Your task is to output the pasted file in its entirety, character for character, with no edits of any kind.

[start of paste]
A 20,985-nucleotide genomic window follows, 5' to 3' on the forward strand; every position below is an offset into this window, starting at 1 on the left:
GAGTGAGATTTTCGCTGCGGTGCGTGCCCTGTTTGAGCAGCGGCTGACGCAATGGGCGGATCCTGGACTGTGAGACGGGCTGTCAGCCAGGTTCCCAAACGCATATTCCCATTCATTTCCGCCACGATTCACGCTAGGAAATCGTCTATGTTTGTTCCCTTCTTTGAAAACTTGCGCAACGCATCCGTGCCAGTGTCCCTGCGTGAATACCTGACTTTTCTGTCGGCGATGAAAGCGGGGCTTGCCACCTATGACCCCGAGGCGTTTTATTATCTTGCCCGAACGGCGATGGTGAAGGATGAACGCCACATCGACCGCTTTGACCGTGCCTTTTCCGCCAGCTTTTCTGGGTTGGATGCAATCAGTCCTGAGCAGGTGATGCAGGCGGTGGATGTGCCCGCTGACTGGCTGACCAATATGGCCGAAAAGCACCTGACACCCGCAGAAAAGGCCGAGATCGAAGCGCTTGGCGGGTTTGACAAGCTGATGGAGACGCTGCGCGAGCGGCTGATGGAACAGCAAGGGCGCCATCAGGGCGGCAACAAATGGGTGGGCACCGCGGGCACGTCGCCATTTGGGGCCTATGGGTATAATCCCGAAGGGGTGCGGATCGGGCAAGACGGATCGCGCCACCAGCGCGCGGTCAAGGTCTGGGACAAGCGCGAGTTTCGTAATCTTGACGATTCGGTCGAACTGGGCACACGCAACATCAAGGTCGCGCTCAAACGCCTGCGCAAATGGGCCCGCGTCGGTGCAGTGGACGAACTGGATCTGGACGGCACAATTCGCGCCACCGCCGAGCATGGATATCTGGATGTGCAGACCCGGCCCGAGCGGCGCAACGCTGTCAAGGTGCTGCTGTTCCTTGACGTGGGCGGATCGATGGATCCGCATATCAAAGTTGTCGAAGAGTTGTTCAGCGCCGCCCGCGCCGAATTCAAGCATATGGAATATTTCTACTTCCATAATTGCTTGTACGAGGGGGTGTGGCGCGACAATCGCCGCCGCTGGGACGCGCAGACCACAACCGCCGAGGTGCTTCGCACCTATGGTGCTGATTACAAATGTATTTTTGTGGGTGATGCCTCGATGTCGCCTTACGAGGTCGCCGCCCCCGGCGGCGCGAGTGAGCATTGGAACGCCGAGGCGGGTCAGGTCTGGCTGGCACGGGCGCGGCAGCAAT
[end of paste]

A 20,985-nucleotide genomic window follows, 5' to 3' on the forward strand; every position below is an offset into this window, starting at 1 on the left:
GAGTGAGATTTTCGCTGCGGTGCGTGCCCTGTTTGAGCAGCGGCTGACGCAATGGGCGGATCCTGGACTGTGAGACGGGCTGTCAGCCAGGTTCCCAAACGCATATTCCCATTCATTTCCGCCACGATTCACGCTAGGAAATCGTCTATGTTTGTTCCCTTCTTTGAAAACTTGCGCAACGCATCCGTGCCAGTGTCCCTGCGTGAATACCTGACTTTTCTGTCGGCGATGAAAGCGGGGCTTGCCACCTATGACCCCGAGGCGTTTTATTATCTTGCCCGAACGGCGATGGTGAAGGATGAACGCCACATCGACCGCTTTGACCGTGCCTTTTCCGCCAGCTTTTCTGGGTTGGATGCAATCAGTCCTGAGCAGGTGATGCAGGCGGTGGATGTGCCCGCTGACTGGCTGACCAATATGGCCGAAAAGCACCTGACACCCGCAGAAAAGGCCGAGATCGAAGCGCTTGGCGGGTTTGACAAGCTGATGGAGACGCTGCGCGAGCGGCTGATGGAACAGCAAGGGCGCCATCAGGGCGGCAACAAATGGGTGGGCACCGCGGGCACGTCGCCATTTGGGGCCTATGGGTATAATCCCGAAGGGGTGCGGATCGGGCAAGACGGATCGCGCCACCAGCGCGCGGTCAAGGTCTGGGACAAGCGCGAGTTTCGTAATCTTGACGATTCGGTCGAACTGGGCACACGCAACATCAAGGTCGCGCTCAAACGCCTGCGCAAATGGGCCCGCGTCGGTGCAGTGGACGAACTGGATCTGGACGGCACAATTCGCGCCACCGCCGAGCATGGATATCTGGATGTGCAGACCCGGCCCGAGCGGCGCAACGCTGTCAAGGTGCTGCTGTTCCTTGACGTGGGCGGATCGATGGATCCGCATATCAAAGTTGTCGAAGAGTTGTTCAGCGCCGCCCGCGCCGAATTCAAGCATATGGAATATTTCTACTTCCATAATTGCTTGTACGAGGGGGTGTGGCGCGACAATCGCCGCCGCTGGGACGCGCAGACCACAACCGCCGAGGTGCTTCGCACCTATGGTGCTGATTACAAATGTATTTTTGTGGGTGATGCCTCGATGTCGCCTTACGAGGTCGCCGCCCCCGGCGGCGCGAGTGAGCATTGGAACGCCGAGGCGGGTCAGGTCTGGCTGGCACGGGCGCGGCAGCAAT